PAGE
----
The first thing the lab assistant from the neurobiology did was has us touch and learn the parts of the sea hare first hand. Cool and super soft to the touch, the snail was friendly enough to hold and was fun to try and keep him happy in your palm.
The lab assistant explained how they come from the cold waters of California. How they were called hares because of their two tentacles, but some people debated about calling them slugs or snails because they had a tiny shell inside of them from childhood which their body grew around. He explained how to touch the least sensitive side of the slug (along its side) because anywhere else could hurt or freak out the little guy.
It was interesting to learn about the different kinds of organs that the sea hare has. A lot of sea animals only have “eye spots” to tell light from darkness and use tentacles to tell where they are going. We learned how top flaps retreated in when the snail was provoked to protect their organs from predators.
One of the experiments that they did was shock the sea hare with .60 amps and try and see how the sea hare reacted to being shocked repeatedly. They kept track of the different kinds of reactions (already done for the experiment) or different types of conditions (pregnancy) by writing on the plastic boxes.
The sea hare would squirt purple ink in defence when shocked. It’s that color from what they eat and “tastes” really nice to crabs. Thus when they squirt out the ink, it floats away gently in the flow and the crap follows. However, sea hares are also poisonous to be eaten so are very durable.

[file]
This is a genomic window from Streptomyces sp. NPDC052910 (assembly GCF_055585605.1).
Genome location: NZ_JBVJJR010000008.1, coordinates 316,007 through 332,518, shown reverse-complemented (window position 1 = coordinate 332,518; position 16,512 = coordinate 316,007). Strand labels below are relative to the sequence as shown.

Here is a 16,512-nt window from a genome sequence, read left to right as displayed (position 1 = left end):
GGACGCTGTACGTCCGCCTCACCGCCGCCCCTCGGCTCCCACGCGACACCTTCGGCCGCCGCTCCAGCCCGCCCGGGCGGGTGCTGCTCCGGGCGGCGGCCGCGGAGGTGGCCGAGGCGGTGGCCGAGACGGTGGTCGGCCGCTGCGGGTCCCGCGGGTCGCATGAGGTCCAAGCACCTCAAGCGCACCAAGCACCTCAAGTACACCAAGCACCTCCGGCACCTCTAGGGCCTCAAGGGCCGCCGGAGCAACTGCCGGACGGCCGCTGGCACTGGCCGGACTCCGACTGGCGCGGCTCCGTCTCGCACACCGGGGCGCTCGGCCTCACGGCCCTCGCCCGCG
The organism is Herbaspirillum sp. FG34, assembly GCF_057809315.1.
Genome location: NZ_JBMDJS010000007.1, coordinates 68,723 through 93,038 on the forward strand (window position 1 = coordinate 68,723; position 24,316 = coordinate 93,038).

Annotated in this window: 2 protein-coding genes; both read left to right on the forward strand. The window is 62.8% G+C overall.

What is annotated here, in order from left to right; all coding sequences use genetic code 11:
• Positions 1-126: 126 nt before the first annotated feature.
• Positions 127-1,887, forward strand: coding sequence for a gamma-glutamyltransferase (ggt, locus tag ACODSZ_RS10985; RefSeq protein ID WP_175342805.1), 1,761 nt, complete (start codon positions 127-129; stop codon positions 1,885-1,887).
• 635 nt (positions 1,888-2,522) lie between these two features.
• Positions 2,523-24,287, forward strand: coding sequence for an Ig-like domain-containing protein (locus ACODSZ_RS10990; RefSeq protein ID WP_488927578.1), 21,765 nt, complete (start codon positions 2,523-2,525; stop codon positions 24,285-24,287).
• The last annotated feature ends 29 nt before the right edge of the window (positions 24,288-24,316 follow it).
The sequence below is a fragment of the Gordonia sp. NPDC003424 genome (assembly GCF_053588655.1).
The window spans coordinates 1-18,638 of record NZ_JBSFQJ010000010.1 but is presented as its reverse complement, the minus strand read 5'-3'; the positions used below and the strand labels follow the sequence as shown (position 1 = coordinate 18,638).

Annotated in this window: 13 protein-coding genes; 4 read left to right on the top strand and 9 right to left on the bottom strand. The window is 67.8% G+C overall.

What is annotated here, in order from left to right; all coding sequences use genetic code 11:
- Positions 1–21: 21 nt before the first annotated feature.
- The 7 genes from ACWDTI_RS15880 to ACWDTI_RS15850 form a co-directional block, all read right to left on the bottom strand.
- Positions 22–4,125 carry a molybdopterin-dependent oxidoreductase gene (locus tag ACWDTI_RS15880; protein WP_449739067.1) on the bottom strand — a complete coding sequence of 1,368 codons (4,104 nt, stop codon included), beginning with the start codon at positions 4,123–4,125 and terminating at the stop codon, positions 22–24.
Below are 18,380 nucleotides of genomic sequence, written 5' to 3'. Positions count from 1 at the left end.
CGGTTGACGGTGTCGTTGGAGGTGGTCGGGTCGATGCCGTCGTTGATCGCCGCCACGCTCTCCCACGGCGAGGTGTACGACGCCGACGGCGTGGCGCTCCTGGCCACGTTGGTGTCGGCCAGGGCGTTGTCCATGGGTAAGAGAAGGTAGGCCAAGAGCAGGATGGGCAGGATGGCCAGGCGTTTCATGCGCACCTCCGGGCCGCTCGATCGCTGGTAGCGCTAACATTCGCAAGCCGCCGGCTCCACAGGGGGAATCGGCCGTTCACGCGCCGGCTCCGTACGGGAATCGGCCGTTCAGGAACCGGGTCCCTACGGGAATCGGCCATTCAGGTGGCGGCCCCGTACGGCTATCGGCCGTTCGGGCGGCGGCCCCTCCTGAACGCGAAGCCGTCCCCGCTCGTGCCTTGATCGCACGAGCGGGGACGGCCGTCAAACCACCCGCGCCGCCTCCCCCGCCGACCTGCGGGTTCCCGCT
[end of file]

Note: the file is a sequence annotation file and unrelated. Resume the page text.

Sea hares do a lot more experiments and one of those experiments require them to hum”recycled.” What makes the sea hare so special in research is the very small amount of neurons that it possesses. When a sea hare is thankfully lost in a coma, they are cut open alive.
The reason being is so all the neuron connections are still alive as well. This is important because the researchers still want to know the different reactions that a sea hare will make even when they are just cells inside of a computer.
Sounds like something straight from a scifi show, but it was amazing (in a kind of scary way) to see what science is capable of doing. Even after its body’s “death”, a sea hare is still “alive” enough to be poked and to make reactions for the researchers in the neurobiology lab.
I asked before we left what the purpose of all this was and if all there deaths of this amazing little guy was worth it and I got a pretty good answer. All these experiments are meant to help us learn about neurons, our own brains, and our own reactions to past pain experiences. PTSD is a real disorder that many people suffer from which hopefully (with the help from the little guy) won’t be a problem or too much longer.